While in Gifu, I made some fantastic friends both expatriate and native Japanese. With them, my off-hours could be full of Japan’s amazing karaoke culture, a public bathhouse that felt like a water theme park to me, as well as breathtaking (literally and emotionally) hikes up Gifu’s famous mountain that were always followed by my favorite part: a feast. By and large, though, I was working Monday-Friday, sometimes to Saturday. I’d generally arrive at my second school an hour early to greet the students at the gate, and a couple of times I’d leave work much, much later than scheduled. The sense of achievement society gives for working past your limits can be intoxicating, and perhaps out of loneliness I felt an obscene sense of pride arriving at home in the evening in a suit and tie. I never considered myself a skilled professional, so when Japanese coworkers began leaning on me over the other English teachers for my Japanese ability, I happily accepted the extra responsibility, which meant a few unpaid requests to stay for night meetings.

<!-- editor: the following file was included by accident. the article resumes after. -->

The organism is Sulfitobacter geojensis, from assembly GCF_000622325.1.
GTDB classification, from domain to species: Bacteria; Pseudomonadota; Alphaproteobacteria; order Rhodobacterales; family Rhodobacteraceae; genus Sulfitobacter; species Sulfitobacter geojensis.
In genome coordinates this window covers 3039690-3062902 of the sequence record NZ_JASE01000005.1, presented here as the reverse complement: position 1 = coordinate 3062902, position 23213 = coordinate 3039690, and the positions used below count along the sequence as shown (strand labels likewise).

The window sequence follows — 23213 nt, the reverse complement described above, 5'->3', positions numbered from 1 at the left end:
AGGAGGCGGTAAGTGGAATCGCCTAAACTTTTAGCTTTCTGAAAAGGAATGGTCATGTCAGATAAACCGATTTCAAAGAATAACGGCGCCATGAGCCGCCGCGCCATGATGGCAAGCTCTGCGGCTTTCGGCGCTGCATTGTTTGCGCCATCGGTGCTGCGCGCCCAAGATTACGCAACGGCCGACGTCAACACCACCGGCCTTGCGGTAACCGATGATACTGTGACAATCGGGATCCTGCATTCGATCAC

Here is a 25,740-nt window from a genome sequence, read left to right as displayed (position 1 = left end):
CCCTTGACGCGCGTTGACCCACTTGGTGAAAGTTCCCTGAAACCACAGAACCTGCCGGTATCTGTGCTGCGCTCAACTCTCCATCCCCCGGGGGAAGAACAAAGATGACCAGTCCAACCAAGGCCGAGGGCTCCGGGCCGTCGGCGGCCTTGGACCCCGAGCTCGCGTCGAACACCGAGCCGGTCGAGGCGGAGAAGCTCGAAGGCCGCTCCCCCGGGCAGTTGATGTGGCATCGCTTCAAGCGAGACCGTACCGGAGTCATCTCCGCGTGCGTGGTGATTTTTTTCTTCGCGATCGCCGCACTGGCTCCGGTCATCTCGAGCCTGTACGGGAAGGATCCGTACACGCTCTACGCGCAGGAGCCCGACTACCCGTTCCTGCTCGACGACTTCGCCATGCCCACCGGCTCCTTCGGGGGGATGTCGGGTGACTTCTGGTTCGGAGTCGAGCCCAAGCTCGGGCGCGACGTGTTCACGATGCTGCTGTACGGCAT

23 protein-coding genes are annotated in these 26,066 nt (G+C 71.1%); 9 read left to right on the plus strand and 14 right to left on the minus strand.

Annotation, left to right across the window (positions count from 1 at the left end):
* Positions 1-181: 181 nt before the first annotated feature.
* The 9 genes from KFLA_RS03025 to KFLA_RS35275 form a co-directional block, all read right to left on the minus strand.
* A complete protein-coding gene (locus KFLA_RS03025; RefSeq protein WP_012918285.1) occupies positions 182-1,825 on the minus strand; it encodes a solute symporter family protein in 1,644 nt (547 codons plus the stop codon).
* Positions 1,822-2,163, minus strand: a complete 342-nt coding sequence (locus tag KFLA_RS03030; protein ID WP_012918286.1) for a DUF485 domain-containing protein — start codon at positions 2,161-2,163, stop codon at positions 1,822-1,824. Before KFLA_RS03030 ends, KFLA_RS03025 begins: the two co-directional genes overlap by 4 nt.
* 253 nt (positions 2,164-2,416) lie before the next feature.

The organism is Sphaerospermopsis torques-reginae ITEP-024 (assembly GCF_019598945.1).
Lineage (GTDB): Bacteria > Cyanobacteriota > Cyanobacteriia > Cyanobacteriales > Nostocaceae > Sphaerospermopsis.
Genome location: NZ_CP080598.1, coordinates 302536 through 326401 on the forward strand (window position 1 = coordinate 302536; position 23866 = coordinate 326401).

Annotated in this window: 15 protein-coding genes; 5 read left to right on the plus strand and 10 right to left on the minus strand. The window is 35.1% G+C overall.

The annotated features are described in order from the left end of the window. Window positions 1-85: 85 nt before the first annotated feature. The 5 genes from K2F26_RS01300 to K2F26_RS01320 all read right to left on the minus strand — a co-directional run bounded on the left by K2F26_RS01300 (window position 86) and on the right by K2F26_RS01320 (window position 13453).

The loneliness that I was shrugging off through aggressive work found moments of peace whenever I could add smiles to my overworked students’ days. My favorite moment was walking around the schools with reindeer antlers all day on Christmas and the following day to the joy of all my students at both schools.